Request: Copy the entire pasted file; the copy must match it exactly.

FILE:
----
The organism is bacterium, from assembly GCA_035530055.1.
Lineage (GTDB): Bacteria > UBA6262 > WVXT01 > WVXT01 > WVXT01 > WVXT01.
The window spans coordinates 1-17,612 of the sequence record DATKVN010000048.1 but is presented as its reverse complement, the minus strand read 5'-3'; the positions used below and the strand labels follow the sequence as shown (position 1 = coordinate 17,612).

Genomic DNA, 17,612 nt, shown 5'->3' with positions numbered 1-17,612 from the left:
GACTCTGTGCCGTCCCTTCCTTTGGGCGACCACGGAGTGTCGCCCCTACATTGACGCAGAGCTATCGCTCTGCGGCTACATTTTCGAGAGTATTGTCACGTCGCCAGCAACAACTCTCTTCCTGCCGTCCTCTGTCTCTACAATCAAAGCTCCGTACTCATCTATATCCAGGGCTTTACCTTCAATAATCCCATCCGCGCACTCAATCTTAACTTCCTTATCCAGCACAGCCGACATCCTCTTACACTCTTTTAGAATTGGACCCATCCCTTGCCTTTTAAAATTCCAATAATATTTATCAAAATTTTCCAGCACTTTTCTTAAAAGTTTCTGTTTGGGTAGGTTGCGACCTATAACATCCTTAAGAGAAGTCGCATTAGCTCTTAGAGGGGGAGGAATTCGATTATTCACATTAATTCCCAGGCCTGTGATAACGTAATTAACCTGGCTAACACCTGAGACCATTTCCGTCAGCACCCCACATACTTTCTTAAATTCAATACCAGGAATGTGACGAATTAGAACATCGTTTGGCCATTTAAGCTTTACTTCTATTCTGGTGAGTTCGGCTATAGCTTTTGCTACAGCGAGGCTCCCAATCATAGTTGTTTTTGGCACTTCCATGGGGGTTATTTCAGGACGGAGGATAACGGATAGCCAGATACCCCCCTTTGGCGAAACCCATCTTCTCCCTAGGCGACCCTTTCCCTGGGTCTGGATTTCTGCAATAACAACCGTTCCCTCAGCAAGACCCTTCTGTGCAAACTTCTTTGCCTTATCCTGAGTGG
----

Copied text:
The organism is bacterium, from assembly GCA_035530055.1.
Lineage (GTDB): Bacteria > UBA6262 > WVXT01 > WVXT01 > WVXT01 > WVXT01.
The window spans coordinates 1-17,612 of the sequence record DATKVN010000048.1 but is presented as its reverse complement, the minus strand read 5'-3'; the positions used below and the strand labels follow the sequence as shown (position 1 = coordinate 17,612).

Genomic DNA, 17,612 nt, shown 5'->3' with positions numbered 1-17,612 from the left:
GACTCTGTGCCGTCCCTTCCTTTGGGCGACCACGGAGTGTCGCCCCTACATTGACGCAGAGCTATCGCTCTGCGGCTACATTTTCGAGAGTATTGTCACGTCGCCAGCAACAACTCTCTTCCTGCCGTCCTCTGTCTCTACAATCAAAGCTCCGTACTCATCTATATCCAGGGCTTTACCTTCAATAATCCCATCCGCGCACTCAATCTTAACTTCCTTATCCAGCACAGCCGACATCCTCTTACACTCTTTTAGAATTGGACCCATCCCTTGCCTTTTAAAATTCCAATAATATTTATCAAAATTTTCCAGCACTTTTCTTAAAAGTTTCTGTTTGGGTAGGTTGCGACCTATAACATCCTTAAGAGAAGTCGCATTAGCTCTTAGAGGGGGAGGAATTCGATTATTCACATTAATTCCCAGGCCTGTGATAACGTAATTAACCTGGCTAACACCTGAGACCATTTCCGTCAGCACCCCACATACTTTCTTAAATTCAATACCAGGAATGTGACGAATTAGAACATCGTTTGGCCATTTAAGCTTTACTTCTATTCTGGTGAGTTCGGCTATAGCTTTTGCTACAGCGAGGCTCCCAATCATAGTTGTTTTTGGCACTTCCATGGGGGTTATTTCAGGACGGAGGATAACGGATAGCCAGATACCCCCCTTTGGCGAAACCCATCTTCTCCCTAGGCGACCCTTTCCCTGGGTCTGGATTTCTGCAATAACAACCGTTCCCTCAGCAAGACCCTTCTGTGCAAACTTCTTTGCCTTATCCTGAGTGG